We all know a no-deal Brexit will be damaging, so here is what can you do to stop it
We all know that a no-deal Brexit is bad and we all know that some form of cross-party parliamentary cooperation will be needed to stop it.
We also all know that various campaign groups exist to whom you can give your money (including us), who will valiantly battle Leavers across the airwaves, social media and newspaper pages on a daily basis.
But what else can you do, right now, to stop no-deal happening? It’s easy to feel powerless, but there are in fact some things. Power, after all, is always in the streets (wow, I always wanted to write something like that. I’m going to retire now).
Here are some ideas:
1. Write to your MP
Having worked in an MP’s office, I can tell you two things with absolute certainty: One you will annoy every single member of staff by doing this and two, whilst it would be ridiculous to think that any MP reads correspondence with which they disagree and instantly changes their mind, doing this does have some impact.
This is both in terms of at least exposing them to your argument (and, particularly, that argument as spoken by a constituent), and in combination with other correspondence on this issue. A fairly standard question that came up whenever we discussed the constituency’s opinion of something was to discuss the correspondence, and the quantity of it for and against.
You can write to your MP asking them to help stop no-deal here.
2. Pass a conference motion
If you’re a Labour member with a CLP that hasn’t yet decided what it’s taking to conference—if you’re unsure on the latter point contact the CLP contact on your membership card—you could pass a conference motion.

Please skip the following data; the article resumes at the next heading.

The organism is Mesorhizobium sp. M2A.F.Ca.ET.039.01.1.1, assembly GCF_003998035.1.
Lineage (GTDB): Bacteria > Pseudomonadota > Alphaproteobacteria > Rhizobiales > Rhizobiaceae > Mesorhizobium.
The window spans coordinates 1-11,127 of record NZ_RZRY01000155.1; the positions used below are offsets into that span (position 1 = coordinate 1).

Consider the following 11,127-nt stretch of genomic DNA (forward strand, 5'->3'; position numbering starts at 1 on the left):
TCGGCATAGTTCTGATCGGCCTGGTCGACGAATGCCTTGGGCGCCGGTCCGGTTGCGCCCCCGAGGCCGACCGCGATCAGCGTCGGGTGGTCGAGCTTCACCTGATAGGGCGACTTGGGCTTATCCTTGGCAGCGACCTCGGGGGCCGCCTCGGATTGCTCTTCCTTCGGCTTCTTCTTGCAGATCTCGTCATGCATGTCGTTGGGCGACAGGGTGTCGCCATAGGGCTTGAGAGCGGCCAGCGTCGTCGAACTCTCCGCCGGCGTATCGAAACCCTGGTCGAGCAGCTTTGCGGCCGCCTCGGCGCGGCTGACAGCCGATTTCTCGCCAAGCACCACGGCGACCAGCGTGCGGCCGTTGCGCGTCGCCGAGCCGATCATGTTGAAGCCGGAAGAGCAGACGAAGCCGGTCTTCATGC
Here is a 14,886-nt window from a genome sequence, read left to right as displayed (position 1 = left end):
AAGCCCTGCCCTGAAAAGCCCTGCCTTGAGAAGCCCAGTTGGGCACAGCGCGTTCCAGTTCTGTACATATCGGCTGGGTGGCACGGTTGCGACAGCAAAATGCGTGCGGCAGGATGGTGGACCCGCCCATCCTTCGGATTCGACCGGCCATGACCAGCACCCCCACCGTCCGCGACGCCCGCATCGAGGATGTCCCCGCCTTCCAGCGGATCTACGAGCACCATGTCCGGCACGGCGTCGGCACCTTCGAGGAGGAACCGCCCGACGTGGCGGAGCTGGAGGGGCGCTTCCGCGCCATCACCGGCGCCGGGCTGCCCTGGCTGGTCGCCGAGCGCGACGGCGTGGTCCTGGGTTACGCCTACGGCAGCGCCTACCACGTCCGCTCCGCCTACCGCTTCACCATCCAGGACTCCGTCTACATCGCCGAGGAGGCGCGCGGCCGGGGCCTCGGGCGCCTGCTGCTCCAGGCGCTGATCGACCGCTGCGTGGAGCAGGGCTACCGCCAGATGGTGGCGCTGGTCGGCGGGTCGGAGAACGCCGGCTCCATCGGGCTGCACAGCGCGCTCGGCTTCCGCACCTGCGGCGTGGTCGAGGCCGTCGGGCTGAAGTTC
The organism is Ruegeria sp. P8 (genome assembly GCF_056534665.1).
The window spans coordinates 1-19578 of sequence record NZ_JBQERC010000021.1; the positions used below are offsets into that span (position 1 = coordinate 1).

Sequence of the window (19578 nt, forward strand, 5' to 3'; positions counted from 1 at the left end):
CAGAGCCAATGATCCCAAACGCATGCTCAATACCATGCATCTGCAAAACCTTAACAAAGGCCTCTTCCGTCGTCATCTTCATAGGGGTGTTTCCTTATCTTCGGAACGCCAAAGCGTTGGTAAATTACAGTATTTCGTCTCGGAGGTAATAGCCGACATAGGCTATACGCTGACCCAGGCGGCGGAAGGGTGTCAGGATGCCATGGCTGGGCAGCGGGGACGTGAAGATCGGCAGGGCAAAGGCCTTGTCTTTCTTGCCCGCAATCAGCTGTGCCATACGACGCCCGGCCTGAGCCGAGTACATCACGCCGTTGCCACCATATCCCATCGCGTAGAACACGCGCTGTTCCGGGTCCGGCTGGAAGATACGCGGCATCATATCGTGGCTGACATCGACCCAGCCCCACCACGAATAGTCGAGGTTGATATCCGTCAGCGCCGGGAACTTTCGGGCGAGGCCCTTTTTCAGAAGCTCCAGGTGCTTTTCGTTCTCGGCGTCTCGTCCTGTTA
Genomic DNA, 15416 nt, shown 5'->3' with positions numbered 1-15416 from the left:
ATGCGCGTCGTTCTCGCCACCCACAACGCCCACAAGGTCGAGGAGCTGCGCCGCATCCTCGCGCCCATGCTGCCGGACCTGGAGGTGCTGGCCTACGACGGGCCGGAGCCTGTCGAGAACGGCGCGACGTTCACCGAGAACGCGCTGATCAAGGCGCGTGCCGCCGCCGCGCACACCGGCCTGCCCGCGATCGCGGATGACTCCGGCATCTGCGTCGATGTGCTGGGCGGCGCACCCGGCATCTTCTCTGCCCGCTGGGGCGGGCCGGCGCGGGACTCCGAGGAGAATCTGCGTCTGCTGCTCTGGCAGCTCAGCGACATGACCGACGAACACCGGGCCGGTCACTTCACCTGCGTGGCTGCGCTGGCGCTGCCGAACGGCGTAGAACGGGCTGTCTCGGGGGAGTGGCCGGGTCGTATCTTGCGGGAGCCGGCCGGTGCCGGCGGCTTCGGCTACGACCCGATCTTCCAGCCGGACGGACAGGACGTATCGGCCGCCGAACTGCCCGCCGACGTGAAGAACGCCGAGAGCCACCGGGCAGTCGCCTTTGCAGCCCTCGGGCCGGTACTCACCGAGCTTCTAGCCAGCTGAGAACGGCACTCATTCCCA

The pro-EU Labour groups all have motions committing the Party against no-deal, and the more CLPs take this to conference the greater a chance it has of ending up on the Conference floor. That’ll—hopefully—kick start the process of getting Labour firmly committed to stopping no-deal, and taking actions necessary to do that.
You can find Labour for a Public Vote’s conference motion here, along with instructions on how to get it passed.
3. Talk to your friends and family
You should do this anyway (honestly), but more precisely I mean about this topic.
Conversations with family and friends are one of the very few times people engage in political debate without roles, meaning that people won’t account for whichever agenda might come with that role and therefore are usually at least somewhat more likely to listen to what you’re saying with an open mind.
4. Go on marches
Seriously! They work. Not for the reasons you might think, but they do work.
A 2017 Harvard University study found that protests had a direct effect in terms of motivating attendees; if you attend a protest you’re more likely to take further, more directly effective political change. So go ahead. Activate yourself, like a hibernating animal awakening.
You can find details of all of the upcoming Let Us Be Heard march here.
5. Sign our petition, asking Labour to oppose Boris Johnson and Dominic Cummings and back Remain in any circumstance
Similarly to writing to your MP, this won’t change anyone’s mind as soon as they read it. But it will mean that the mass of opinion becomes clearer, both in the media and directly to leadership figures.
So there you have it! Don’t despair. Or do, but make sure you do all of the above first.
Ben Duncan-Duggal is the public affairs officer for Labour for a Public Vote.
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